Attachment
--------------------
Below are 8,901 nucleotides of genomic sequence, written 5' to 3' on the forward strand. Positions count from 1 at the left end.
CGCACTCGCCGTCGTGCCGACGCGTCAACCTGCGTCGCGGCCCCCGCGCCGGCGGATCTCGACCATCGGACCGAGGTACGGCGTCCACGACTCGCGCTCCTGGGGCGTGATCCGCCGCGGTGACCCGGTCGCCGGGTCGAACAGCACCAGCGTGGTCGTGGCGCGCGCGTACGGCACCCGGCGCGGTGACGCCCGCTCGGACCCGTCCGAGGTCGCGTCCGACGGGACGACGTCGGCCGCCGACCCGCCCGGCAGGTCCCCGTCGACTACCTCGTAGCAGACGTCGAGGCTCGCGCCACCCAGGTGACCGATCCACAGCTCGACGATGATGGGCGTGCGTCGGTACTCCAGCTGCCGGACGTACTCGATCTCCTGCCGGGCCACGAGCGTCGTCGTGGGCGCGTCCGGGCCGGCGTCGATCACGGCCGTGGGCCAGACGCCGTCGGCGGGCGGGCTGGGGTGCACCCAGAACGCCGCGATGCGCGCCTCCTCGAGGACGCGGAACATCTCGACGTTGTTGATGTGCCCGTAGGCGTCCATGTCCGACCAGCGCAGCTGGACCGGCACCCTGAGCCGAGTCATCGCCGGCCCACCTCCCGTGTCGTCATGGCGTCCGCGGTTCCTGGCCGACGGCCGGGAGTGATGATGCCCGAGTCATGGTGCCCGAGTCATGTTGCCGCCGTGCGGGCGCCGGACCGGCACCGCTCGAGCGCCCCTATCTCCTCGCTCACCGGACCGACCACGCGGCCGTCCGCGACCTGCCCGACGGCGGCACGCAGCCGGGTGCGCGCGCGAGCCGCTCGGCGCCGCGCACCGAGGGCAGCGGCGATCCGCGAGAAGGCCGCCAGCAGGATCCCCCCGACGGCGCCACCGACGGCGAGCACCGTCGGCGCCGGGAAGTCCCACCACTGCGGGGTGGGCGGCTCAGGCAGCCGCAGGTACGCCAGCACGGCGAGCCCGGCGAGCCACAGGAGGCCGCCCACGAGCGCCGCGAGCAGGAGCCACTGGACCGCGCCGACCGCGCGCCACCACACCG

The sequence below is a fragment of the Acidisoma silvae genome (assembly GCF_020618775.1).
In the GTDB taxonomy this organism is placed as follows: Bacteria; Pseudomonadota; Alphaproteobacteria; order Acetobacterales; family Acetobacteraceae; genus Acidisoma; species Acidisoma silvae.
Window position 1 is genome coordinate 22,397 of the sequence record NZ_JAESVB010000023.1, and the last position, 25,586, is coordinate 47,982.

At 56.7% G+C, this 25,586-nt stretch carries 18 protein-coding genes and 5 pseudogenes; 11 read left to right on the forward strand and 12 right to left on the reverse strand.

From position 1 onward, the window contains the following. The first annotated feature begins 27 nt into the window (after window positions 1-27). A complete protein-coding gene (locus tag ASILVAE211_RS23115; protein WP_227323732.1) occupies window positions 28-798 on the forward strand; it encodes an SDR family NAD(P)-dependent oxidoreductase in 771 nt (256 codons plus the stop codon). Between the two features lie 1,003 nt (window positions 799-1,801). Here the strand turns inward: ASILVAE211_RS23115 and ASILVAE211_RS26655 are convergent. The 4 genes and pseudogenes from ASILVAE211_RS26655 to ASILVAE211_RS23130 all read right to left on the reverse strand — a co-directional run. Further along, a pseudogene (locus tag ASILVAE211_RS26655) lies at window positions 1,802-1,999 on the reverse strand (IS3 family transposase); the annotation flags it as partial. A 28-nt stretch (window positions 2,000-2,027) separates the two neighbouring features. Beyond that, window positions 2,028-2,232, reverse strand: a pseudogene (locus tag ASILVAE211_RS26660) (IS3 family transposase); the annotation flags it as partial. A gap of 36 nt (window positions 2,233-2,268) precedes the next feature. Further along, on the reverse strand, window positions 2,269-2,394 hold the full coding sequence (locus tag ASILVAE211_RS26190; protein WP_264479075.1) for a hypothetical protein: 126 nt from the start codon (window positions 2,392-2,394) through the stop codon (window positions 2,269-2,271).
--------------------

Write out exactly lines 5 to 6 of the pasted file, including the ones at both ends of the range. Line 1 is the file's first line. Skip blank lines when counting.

Window position 1 is genome coordinate 22,397 of the sequence record NZ_JAESVB010000023.1, and the last position, 25,586, is coordinate 47,982.

At 56.7% G+C, this 25,586-nt stretch carries 18 protein-coding genes and 5 pseudogenes; 11 read left to right on the forward strand and 12 right to left on the reverse strand.